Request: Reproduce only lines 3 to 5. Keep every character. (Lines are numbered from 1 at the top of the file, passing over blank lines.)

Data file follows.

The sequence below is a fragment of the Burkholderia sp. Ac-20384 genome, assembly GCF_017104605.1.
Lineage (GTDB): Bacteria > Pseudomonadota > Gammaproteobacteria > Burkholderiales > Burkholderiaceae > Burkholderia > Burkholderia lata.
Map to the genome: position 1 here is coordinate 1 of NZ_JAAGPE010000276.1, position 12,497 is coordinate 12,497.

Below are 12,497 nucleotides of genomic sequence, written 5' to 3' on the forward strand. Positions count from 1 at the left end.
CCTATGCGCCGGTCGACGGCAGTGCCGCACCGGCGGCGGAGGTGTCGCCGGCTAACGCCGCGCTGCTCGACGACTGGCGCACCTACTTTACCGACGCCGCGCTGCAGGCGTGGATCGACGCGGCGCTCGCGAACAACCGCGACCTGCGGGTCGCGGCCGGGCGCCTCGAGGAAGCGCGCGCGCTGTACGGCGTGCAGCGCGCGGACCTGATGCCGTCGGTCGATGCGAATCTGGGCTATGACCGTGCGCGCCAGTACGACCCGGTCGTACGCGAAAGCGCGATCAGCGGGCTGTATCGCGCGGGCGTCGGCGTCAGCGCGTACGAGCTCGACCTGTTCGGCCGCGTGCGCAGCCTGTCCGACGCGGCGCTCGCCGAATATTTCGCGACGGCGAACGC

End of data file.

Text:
Map to the genome: position 1 here is coordinate 1 of NZ_JAAGPE010000276.1, position 12,497 is coordinate 12,497.

Below are 12,497 nucleotides of genomic sequence, written 5' to 3' on the forward strand. Positions count from 1 at the left end.
CCTATGCGCCGGTCGACGGCAGTGCCGCACCGGCGGCGGAGGTGTCGCCGGCTAACGCCGCGCTGCTCGACGACTGGCGCACCTACTTTACCGACGCCGCGCTGCAGGCGTGGATCGACGCGGCGCTCGCGAACAACCGCGACCTGCGGGTCGCGGCCGGGCGCCTCGAGGAAGCGCGCGCGCTGTACGGCGTGCAGCGCGCGGACCTGATGCCGTCGGTCGATGCGAATCTGGGCTATGACCGTGCGCGCCAGTACGACCCGGTCGTACGCGAAAGCGCGATCAGCGGGCTGTATCGCGCGGGCGTCGGCGTCAGCGCGTACGAGCTCGACCTGTTCGGCCGCGTGCGCAGCCTGTCCGACGCGGCGCTCGCCGAATATTTCGCGACGGCGAACGC